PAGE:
Recruitment latencies to the near (poor) and far (good) nests, mean + SE. (A) Empirical data [26]; nests presented together, n = 9 colonies. No significant differences in recruitment latencies: GLMM: t39 = 0.08, P = 0.93. (B) Simulation data; nests presented together, n = 9 replicates. No significant differences in recruitment latencies: GLMM: t39 = 0.71, P = 0.48. Sample set of 9 replicates shown; of 100 repeat sets, 90% showed no significant difference in recruitment latencies. (C) Simulation data; nests presented separately, n = 9 replicates. Recruitment latencies to poor nest significantly greater: GLMM: t88 = 2.19, P<0.05. Sample set of 9 replicates shown; of 100 repeat sets, 70% showed significantly greater recruitment latencies to poor nest.

Comparison with Two-Equidistant-Nests Data

To test whether our model can account for the patterns seen in the original experiments, used as evidence for the recruitment latency and comparison mechanisms [20], we also parameterised the Monte Carlo model to this experimental set-up (Fig. 1b, Table 1). Here two equidistant new nests, one good and one poor, are presented to the ant colony. The empirical data for direct comparison are shown in Table 2. Very similar results emerge in our simulations, without any memory or comparison coded into the model (Table 2), clearly showing that this sort of behavioural pattern can be accounted for by the threshold rule alone, without needing to include other mechanisms. However, the exact quantitative results of our simulations are influenced by the acceptance threshold and nest quality parameters. Since we do not know the shape of the real threshold distribution in an ant colony, the match between simulated and empirical data here does not prove that comparison plays no role in ant decision-making, but does show that results of this type do not necessarily have to be the produced by comparative evaluation.

Table 2. Empirical and simulation results for apparent comparison of nests.

In the empirical data (Fig. 5a–f), there do appear to be quality-dependent differences in recruitment latency – however, the nests were presented separately in these experiments. Recruitment latency is measured using survival analysis, treating ants that find a site but never recruit to it as censored data. Applying the same analysis to our simulated results demonstrates that we can replicate these differences in recruitment latency when the nests are presented separately (Fig. 5g–l) but the differences disappear when the simulations are repeated identically, but with the nests presented together (Fig. 5m–r). This is same pattern as was observed in the comparison with the the ‘poor nest near; good nest far’ data, even though recruitment latencies are measured differently in the two empirical studies. These simulation results demonstrate that the observed empirical differences in recruitment latency can be explained as a side-effect of the threshold rule, when only one new nest is present.

Figure 5. Comparison between empirical and simulated recruitment latency results where new nests are equidistant.

Empirical and simulated recruitment latencies (solid line = good nest; dashed line = poor nest). The latency between entry and recruitment (mean ± SD), and the number of ants analysed, are shown next to the corresponding survivorship curve. (A–F) Empirical results with nests presented separately, reproduced from Figure 4, Mallon et al. [20] with permission of Springer Science and Business Media. Recruitment latencies to the poor nest are significantly greater in four of six colonies (generalised logrank test). (G–L) Simulated recruitment latencies, nests presented separately. Recruitment latencies to the poor nest are significantly greater. Empirical number of ants is matched for each colony. Sample graphs are shown; running 100 replicates of each gives the same pattern of results, with significant differences between recruitment latencies in 95% (Colony 5) or 100% (Colonies 1–4 and 6) of simulations. (M–R) Simulated recruitment latencies, nests presented together. There are no longer any significant differences between recruitment latencies. Empirical number of ants is matched for each colony. Sample graphs are shown; running 100 replicates of each gives the same pattern of results, with no significant difference between recruitment latencies in 96% (Colony 1), 93% (Colony 2), 90% (Colony 3) 90% (Colony 4), 96% (Colony 5) 93% (Colony 6) of simulations.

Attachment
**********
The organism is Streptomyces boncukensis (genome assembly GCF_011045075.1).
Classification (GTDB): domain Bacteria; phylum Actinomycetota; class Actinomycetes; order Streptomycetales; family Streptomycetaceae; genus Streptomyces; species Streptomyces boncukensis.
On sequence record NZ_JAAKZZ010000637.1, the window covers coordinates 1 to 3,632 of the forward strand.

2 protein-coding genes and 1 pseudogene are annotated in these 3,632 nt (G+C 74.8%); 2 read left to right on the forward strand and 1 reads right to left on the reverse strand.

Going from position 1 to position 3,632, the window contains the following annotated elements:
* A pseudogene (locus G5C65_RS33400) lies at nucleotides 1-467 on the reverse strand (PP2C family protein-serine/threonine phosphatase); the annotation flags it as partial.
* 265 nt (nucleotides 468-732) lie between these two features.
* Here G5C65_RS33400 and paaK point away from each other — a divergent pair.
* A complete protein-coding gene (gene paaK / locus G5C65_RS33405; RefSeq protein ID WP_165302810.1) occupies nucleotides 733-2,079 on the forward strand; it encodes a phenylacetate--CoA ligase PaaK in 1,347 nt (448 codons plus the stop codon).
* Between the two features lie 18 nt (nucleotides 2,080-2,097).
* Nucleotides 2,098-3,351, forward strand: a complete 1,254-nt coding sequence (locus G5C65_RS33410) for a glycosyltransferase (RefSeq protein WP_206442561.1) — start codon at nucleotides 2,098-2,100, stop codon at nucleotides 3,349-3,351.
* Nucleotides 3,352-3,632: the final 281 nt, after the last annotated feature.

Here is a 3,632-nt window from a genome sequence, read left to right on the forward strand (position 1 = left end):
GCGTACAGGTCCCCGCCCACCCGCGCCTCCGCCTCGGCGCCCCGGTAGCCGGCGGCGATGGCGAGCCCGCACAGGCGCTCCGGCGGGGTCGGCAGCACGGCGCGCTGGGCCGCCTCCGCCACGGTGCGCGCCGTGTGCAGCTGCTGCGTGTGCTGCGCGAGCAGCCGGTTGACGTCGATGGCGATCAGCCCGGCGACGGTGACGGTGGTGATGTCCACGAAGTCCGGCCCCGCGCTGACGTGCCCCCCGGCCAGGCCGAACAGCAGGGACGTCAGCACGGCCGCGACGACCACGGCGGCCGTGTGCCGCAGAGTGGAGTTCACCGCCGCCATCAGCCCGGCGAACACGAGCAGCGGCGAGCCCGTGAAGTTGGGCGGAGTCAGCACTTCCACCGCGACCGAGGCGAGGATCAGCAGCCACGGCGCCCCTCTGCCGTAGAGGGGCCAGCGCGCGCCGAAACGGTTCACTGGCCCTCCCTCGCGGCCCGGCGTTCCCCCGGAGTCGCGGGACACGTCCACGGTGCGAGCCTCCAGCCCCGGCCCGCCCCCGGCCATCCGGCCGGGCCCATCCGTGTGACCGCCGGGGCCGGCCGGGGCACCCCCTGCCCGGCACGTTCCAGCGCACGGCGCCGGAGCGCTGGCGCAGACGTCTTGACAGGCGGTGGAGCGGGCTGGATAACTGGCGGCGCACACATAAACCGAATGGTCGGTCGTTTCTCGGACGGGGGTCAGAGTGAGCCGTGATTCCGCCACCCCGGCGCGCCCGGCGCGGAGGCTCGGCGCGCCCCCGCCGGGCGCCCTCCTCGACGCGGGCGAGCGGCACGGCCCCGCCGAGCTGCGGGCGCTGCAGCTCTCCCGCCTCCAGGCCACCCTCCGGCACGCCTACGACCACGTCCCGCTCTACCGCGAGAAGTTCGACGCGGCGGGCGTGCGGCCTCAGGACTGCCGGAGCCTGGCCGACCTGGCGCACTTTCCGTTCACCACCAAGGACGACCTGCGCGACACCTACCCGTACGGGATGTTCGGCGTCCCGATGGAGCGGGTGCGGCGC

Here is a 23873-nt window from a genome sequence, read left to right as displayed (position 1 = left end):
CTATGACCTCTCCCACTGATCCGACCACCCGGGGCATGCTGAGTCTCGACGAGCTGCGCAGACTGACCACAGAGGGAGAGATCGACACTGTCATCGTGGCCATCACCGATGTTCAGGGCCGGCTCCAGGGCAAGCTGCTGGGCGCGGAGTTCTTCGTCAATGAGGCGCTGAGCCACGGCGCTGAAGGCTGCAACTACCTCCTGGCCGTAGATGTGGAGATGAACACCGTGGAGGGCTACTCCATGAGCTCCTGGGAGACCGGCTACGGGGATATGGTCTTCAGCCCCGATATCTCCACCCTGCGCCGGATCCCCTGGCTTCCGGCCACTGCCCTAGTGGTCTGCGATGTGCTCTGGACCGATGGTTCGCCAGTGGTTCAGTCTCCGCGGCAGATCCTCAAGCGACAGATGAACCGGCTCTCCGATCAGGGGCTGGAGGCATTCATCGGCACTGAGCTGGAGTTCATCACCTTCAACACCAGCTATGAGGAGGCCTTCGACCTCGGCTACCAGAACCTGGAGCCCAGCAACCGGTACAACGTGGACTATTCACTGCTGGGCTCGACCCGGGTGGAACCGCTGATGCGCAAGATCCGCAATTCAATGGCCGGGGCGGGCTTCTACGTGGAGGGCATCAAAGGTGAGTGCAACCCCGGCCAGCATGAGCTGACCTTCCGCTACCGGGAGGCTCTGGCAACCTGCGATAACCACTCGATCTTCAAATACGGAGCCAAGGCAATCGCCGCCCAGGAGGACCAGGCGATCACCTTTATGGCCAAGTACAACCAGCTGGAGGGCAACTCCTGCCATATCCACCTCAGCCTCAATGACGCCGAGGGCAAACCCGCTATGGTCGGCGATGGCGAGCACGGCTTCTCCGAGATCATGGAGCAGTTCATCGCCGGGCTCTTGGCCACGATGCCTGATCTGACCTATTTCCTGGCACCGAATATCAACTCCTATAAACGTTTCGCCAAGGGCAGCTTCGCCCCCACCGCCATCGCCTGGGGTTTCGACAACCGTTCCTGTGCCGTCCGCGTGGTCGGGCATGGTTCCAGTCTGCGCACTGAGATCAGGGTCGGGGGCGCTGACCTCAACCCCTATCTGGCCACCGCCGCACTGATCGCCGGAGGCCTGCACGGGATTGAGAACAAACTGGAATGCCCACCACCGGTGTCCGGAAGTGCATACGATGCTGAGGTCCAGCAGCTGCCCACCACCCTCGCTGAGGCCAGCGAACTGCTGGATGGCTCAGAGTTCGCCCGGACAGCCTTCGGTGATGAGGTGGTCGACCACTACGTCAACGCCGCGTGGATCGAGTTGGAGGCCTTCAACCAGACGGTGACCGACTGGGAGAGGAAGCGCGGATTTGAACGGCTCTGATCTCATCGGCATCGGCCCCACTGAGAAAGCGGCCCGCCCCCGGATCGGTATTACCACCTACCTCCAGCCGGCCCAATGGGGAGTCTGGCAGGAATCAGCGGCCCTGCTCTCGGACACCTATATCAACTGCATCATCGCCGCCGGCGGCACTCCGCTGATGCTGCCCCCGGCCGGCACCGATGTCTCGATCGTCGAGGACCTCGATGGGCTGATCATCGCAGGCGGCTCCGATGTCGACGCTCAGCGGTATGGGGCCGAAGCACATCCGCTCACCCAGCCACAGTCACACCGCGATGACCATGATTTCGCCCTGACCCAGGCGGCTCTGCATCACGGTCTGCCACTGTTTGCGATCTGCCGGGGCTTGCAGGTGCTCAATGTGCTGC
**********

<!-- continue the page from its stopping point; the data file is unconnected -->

To examine analytically whether recruitment latency varies greatly with nest quality when there are two equidistant potential nest sites available, or when there is only one nest site available, we can make use of equation 2. We consider the two site case first; to do this we shall hold one of the nest site qualities constant while varying the other nest site quality, and examine the effect on the expected time to reach commitment to either site. Figure 6 illustrates how expected decision time varies for the one and two site cases, for a given revisiting value of r (0.7, estimated from empirical data). We vary the quality of the poor site (A) while keeping the quality of the good site (B) constant, holding g constant while varying p in the interval [0, 1] (see eq. 2). For a moderate quality of the constant nest (P(accept B) = g = 0.88, estimated from empirical data) expected decision time varies little between the extremes of the other nest's quality (P(accept A) = p = 0 to 1), thus when two nest sites are present, strong quality dependent recruitment latency is not evident (Fig. 6, solid line). This contrasts markedly with the situation where there is only one potential nest site; this is equivalent to setting p = g in equation 2. Now a much more pronounced relationship between the quality of this site, and the expected time until commitment, is evident (Fig. 6, dashed line). These analytic results agree qualitatively with results from the Monte-Carlo simulation (Fig. 5). This is good evidence for the threshold rule, but does not in itself rule out sequential comparisons since a version of the model with sequential comparisons gives almost indistinguishable results (see Text S1, Fig. S2). However, the sequential comparison model makes greater cognitive demands on individuals, who must remember the qualities of visited sites and evaluate this in making subsequent comparisons.